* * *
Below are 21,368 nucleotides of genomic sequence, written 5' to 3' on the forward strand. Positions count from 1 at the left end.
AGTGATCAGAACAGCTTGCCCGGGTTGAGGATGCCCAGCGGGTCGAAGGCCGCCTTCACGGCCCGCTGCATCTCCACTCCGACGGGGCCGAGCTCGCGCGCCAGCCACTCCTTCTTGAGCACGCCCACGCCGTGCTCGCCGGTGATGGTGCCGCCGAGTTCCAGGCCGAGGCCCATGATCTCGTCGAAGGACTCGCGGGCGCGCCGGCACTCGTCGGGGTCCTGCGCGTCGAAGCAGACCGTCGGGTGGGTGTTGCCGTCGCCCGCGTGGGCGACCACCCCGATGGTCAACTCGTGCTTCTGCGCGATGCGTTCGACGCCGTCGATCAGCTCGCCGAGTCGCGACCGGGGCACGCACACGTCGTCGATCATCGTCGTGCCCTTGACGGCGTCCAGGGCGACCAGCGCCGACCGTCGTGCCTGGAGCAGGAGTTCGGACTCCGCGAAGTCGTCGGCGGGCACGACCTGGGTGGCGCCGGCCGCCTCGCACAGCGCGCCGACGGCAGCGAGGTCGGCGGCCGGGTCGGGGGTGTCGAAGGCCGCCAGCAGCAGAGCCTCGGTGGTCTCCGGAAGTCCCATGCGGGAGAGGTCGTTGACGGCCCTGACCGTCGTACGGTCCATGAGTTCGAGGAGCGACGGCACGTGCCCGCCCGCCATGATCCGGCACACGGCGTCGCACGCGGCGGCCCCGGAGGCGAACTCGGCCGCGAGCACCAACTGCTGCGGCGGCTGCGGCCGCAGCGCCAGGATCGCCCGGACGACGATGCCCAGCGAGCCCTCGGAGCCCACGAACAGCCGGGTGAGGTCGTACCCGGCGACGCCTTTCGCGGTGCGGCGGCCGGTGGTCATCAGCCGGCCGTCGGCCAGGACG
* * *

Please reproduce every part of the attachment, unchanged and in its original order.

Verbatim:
Below are 21,368 nucleotides of genomic sequence, written 5' to 3' on the forward strand. Positions count from 1 at the left end.
AGTGATCAGAACAGCTTGCCCGGGTTGAGGATGCCCAGCGGGTCGAAGGCCGCCTTCACGGCCCGCTGCATCTCCACTCCGACGGGGCCGAGCTCGCGCGCCAGCCACTCCTTCTTGAGCACGCCCACGCCGTGCTCGCCGGTGATGGTGCCGCCGAGTTCCAGGCCGAGGCCCATGATCTCGTCGAAGGACTCGCGGGCGCGCCGGCACTCGTCGGGGTCCTGCGCGTCGAAGCAGACCGTCGGGTGGGTGTTGCCGTCGCCCGCGTGGGCGACCACCCCGATGGTCAACTCGTGCTTCTGCGCGATGCGTTCGACGCCGTCGATCAGCTCGCCGAGTCGCGACCGGGGCACGCACACGTCGTCGATCATCGTCGTGCCCTTGACGGCGTCCAGGGCGACCAGCGCCGACCGTCGTGCCTGGAGCAGGAGTTCGGACTCCGCGAAGTCGTCGGCGGGCACGACCTGGGTGGCGCCGGCCGCCTCGCACAGCGCGCCGACGGCAGCGAGGTCGGCGGCCGGGTCGGGGGTGTCGAAGGCCGCCAGCAGCAGAGCCTCGGTGGTCTCCGGAAGTCCCATGCGGGAGAGGTCGTTGACGGCCCTGACCGTCGTACGGTCCATGAGTTCGAGGAGCGACGGCACGTGCCCGCCCGCCATGATCCGGCACACGGCGTCGCACGCGGCGGCCCCGGAGGCGAACTCGGCCGCGAGCACCAACTGCTGCGGCGGCTGCGGCCGCAGCGCCAGGATCGCCCGGACGACGATGCCCAGCGAGCCCTCGGAGCCCACGAACAGCCGGGTGAGGTCGTACCCGGCGACGCCTTTCGCGGTGCGGCGGCCGGTGGTCATCAGCCGGCCGTCGGCCAGGACG